Secretary of State Rex Tillerson said the nuclear agreement with Iran risks repeating mistakes of past us policy toward North Korea, underscoring a tough Trump administration line against both countries.
This week the secretary of state informed congress that Tehran is keeping its side of the bargain to restrict its nuclear programme in exchange for the lifting of sanctions, which he's required to confirm every 90 days.
Indeed, "an unchecked Iran has the potential to travel the same path as North Korea", he said.
Douglas Brinkley, a presidential historian at Rice University, said Trump may be allowing himself to argue in the future that existing deals can be improved without being totally discarded.
However, in a letter sent late Tuesday to House Speaker Paul Ryan, Secretary of State Rex Tillerson said the administration has undertaken a full review of the agreement, known as the Joint Comprehensive Plan of Action. "None of the other countries would be up for that".
Tillerson is also likening Iran's behavior to that of North Korea.
But now, his administration is renewing the agreement. The immediate concern is the ways in which the financial relief provided by the deal's rollback of sanctions is being used by Iran to destabilize the region.
Critics, though, say it fails to achieve even that, because key restrictions on Iran's nuclear development program are phased out after a decade or more. He said the National Security Council-led interagency review of the agreement will evaluate whether it "is vital to the national security interests of the United States".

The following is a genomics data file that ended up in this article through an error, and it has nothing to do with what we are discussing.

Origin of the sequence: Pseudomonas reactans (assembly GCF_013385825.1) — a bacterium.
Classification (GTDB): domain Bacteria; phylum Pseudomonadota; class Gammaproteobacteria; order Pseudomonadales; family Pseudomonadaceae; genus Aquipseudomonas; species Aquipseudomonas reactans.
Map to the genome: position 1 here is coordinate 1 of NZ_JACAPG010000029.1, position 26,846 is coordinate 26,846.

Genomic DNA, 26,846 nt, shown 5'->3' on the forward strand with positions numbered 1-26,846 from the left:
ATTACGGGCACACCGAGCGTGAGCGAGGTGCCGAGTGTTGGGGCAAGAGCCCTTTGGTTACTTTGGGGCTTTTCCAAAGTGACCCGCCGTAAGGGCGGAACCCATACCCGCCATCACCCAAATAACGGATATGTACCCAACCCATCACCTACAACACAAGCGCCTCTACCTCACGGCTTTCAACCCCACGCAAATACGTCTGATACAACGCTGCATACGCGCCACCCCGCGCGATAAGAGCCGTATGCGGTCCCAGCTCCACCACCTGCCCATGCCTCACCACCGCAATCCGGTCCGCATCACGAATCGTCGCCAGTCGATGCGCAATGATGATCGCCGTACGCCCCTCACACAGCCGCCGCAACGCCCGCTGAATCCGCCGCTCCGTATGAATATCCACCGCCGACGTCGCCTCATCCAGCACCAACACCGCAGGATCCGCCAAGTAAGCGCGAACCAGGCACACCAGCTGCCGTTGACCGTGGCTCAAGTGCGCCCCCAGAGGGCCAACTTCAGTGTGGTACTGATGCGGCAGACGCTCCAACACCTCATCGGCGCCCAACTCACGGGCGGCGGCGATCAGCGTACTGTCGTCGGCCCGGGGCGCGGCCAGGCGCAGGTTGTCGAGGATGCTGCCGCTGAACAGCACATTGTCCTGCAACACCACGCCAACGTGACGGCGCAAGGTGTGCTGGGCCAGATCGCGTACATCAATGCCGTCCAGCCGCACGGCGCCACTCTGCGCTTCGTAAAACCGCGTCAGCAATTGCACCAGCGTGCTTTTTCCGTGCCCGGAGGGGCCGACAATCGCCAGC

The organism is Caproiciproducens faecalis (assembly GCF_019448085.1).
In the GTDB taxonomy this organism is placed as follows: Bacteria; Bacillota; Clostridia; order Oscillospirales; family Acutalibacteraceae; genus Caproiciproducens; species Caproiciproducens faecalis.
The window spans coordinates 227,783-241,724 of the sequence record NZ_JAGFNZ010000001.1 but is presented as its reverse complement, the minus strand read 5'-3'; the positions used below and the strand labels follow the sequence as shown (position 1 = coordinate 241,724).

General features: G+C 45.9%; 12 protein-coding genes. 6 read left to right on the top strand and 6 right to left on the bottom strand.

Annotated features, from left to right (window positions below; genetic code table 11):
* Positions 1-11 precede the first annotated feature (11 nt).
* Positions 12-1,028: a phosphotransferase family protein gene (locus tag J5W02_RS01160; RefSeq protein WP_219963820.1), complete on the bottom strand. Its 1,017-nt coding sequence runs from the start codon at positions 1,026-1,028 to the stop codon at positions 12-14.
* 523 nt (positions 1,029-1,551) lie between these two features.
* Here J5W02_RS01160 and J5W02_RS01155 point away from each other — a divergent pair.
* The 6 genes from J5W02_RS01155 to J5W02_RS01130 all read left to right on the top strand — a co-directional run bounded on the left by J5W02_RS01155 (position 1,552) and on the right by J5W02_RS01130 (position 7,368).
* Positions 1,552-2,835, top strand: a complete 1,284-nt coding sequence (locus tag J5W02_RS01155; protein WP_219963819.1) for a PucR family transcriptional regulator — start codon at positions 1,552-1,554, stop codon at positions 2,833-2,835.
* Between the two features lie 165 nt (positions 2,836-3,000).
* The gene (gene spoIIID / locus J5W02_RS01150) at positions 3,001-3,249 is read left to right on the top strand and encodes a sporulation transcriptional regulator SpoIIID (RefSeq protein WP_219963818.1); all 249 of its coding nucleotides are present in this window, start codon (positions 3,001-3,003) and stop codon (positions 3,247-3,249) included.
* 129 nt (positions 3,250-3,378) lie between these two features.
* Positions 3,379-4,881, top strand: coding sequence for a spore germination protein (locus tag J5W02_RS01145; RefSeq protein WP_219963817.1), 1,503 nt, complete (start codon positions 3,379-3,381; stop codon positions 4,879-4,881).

Speaking alongside the Saudi crown prince on Wednesday, Mattis offered an obsequious tribute to the 31-year-old "royal highness" while vowing to "reinforce Saudi Arabia's resistance to Iran's mischief and make you more effective with your military as we work together as partners". He said this review must address all the threats posed by Iran, adding, "It's clear there are many".
What is the U.S. doing about Iran?
Like the diplomats, Kirby said the administration may be looking for political cover.
Iran and major powers led by the USA made a deal in 2015 to curb Tehran's nuclear ambitions in exchange for easing economic sanctions. But neither Iran nor the other world powers that negotiated the agreement have any interest in reopening the deal, and USA companies stand to lose billions if it's scuttled. The United States has long accused Iran of being the world's biggest state sponsor of terrorism, saying Tehran supported conflicts in Syria, Iraq and Yemen, and backed groups such as Hezbollah, its Lebanon-based ally.
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